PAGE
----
• However, in the scenarios considered, it should be possible to have a safeguards regime such that any diversion of facilities and materials would be quickly detected, giving time for an international response (see the following bullet). In this respect, the once-through fuel cycle, the hub-spoke arrangements with sealed reactors, and possibly certain thorium cycles appear particularly attractive in making immediately visible an attempted diversion and lengthening the time for a diversion to be consummated.
• Since technically most countries will be able to get nuclear weapons, enforcement and compliance provisions of any international control regime are crucial.
The Five Nuclear Future Scenarios
Five nominal scenarios based predominantly on specific reactor types:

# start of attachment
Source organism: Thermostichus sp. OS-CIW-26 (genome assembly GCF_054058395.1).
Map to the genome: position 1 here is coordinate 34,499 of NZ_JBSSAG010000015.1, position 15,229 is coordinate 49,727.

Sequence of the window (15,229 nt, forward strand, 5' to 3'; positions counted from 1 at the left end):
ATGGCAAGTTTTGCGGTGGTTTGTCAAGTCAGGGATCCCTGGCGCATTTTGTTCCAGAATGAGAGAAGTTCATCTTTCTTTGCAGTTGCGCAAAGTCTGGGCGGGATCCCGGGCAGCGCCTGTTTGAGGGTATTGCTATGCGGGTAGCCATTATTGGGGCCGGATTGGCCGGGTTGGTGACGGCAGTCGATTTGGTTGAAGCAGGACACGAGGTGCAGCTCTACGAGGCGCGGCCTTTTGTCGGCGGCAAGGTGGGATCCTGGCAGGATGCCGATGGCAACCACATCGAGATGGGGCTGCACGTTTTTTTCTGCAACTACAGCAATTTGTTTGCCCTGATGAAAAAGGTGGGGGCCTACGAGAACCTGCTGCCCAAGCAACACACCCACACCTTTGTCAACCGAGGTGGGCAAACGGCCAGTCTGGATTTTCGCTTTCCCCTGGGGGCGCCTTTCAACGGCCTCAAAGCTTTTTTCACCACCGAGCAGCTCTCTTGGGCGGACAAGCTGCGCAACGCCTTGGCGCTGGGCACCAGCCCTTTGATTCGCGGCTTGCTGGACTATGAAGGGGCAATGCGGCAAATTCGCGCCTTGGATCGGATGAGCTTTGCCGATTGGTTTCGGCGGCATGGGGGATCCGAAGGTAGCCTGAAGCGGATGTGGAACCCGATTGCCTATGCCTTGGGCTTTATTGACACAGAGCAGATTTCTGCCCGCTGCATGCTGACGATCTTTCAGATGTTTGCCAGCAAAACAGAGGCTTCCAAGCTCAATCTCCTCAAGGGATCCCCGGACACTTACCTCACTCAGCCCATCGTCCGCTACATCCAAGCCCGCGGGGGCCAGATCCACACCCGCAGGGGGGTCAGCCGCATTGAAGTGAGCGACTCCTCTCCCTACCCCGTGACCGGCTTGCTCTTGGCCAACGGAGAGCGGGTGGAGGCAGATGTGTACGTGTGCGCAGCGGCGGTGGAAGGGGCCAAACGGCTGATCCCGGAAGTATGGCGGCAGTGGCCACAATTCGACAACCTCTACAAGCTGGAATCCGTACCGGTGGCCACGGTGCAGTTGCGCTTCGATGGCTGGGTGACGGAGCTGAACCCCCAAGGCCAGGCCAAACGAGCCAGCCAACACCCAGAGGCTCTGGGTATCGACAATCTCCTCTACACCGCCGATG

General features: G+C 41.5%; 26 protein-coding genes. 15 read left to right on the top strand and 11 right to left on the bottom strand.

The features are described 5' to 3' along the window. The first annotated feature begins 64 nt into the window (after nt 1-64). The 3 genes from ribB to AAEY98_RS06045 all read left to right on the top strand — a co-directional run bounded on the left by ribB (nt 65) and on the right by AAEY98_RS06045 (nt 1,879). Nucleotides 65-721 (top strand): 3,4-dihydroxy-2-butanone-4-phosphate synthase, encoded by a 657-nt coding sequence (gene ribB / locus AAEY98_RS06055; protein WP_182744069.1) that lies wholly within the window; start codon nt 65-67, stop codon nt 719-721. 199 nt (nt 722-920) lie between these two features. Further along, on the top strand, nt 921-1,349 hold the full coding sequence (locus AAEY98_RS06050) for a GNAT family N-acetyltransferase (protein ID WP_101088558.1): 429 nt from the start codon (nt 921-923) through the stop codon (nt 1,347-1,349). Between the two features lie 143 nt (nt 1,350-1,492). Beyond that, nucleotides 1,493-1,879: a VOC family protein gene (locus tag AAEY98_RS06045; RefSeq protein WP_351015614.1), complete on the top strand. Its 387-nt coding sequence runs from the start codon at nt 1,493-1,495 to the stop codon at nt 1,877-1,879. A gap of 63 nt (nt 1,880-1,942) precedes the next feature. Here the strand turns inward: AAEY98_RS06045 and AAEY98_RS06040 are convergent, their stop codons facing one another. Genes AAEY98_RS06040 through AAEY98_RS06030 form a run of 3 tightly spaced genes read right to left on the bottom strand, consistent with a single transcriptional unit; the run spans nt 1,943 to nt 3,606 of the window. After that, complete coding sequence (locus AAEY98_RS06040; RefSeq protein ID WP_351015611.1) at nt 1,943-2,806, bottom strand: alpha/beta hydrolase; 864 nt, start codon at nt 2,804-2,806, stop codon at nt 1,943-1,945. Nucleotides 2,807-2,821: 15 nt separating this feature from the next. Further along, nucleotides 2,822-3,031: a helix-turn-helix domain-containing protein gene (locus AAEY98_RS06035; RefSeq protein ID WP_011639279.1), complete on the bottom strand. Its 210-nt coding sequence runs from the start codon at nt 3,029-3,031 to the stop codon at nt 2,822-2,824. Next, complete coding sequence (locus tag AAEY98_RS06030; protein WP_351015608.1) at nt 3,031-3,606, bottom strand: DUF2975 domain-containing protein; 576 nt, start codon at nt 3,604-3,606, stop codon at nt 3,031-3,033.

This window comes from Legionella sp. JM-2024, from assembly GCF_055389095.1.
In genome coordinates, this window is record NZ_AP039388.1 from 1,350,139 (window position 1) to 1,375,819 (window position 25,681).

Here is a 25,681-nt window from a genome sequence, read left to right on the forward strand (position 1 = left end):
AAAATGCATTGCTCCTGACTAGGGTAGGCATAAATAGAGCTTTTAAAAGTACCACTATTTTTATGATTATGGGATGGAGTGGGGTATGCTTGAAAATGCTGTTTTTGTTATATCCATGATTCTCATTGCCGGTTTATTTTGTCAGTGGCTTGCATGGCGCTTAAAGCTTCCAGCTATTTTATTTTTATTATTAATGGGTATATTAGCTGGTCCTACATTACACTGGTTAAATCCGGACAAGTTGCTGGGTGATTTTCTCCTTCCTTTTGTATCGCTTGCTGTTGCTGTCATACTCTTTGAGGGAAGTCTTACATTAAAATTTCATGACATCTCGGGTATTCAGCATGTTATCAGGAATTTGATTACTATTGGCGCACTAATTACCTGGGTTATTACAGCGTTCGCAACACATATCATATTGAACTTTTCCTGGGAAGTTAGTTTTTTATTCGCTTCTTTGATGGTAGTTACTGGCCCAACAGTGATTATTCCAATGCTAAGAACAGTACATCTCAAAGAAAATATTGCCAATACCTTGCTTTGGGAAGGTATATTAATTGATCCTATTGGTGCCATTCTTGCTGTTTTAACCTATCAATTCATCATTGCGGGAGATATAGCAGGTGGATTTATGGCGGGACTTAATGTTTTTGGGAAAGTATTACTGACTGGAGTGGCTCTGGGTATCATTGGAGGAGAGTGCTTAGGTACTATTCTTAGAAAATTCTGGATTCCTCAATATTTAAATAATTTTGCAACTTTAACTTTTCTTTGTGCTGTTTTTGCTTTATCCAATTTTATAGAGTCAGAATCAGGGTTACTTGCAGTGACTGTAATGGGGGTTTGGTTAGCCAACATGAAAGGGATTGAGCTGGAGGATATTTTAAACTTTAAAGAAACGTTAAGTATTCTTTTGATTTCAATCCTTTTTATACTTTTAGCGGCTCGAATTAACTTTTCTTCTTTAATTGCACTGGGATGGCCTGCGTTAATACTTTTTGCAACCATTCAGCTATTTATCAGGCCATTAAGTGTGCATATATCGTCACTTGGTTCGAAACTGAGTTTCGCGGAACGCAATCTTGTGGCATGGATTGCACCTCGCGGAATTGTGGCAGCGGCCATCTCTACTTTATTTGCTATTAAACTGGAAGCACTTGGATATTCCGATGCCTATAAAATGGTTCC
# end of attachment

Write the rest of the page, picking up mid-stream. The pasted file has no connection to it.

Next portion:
• Advanced light water reactors (LWRs) and/or gas-cooled thermal reactors on a once through fuel cycle In this scenario, LWRs and gas-cooled reactors such as the pebble bed reactors operate on a once-through fuel cycle through 2050 (as described in the MIT study) and also to the end of the century. The reactors will be fueled by low-enriched uranium. Spent fuel will be put directly into geological repositories.
• Actinide burning based on fast reactors
This is the vision of the Global Nuclear Energy Partnership (GNEP). Spent fuel from
LWRs and from a fleet of fast reactors will be reprocessed to separate plutonium and
other transuranics (TRU – americium, curium, and neptunium). These will be
fabricated into fuel for fast reactors and will be fissioned in the fast reactors in several cycles, such that the plutonium and other TRU are eventually mostly burned away. The fission products will be put into geological repositories.
• Fast breeder reactors in a closed fuel cycle
We imagine, in equilibrium, a division of LWRs and fast breeders in roughly a 55-45 ratio, similar to that described in the MIT study. Spent fuel from both types of reactors will be reprocessed and the separated plutonium used to start-up and re-fuel the breeder reactors.
• Thorium fuel cycles